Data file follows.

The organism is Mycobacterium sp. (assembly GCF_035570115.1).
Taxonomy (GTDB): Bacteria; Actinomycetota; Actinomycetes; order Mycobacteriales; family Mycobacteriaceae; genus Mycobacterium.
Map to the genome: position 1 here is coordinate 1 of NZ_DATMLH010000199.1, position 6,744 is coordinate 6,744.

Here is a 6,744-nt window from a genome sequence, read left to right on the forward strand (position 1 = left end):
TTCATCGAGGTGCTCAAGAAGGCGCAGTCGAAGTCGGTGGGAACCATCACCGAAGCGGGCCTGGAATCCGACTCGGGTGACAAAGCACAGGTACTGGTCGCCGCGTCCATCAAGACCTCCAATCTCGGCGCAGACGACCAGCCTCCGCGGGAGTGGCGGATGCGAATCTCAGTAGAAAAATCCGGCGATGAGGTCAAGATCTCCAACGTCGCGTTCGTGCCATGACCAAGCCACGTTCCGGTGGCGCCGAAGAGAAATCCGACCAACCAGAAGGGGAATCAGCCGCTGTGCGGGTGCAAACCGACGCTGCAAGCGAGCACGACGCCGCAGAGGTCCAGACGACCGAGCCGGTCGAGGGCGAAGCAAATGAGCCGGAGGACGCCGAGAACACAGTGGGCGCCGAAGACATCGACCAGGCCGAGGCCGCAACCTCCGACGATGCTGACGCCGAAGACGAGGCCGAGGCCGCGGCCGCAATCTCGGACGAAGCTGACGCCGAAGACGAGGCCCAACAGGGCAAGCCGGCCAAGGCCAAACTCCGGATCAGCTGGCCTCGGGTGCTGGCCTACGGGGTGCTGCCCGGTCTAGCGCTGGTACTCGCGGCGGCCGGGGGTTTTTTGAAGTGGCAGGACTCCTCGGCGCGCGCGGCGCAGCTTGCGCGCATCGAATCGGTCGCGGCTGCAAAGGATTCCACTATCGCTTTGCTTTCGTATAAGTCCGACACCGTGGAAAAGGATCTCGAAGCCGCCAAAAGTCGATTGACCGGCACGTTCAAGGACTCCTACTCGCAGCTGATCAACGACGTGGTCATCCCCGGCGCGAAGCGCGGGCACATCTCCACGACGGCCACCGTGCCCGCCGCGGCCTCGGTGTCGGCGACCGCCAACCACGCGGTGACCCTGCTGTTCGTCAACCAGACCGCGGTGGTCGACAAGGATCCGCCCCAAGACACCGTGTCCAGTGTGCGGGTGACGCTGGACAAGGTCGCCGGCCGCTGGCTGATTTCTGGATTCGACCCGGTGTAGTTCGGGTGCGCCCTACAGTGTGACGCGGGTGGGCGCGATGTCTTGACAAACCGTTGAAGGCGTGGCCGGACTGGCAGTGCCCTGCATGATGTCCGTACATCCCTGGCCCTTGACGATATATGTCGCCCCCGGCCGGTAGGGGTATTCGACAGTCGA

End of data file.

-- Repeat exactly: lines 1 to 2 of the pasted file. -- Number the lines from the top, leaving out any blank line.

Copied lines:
The organism is Mycobacterium sp. (assembly GCF_035570115.1).
Taxonomy (GTDB): Bacteria; Actinomycetota; Actinomycetes; order Mycobacteriales; family Mycobacteriaceae; genus Mycobacterium.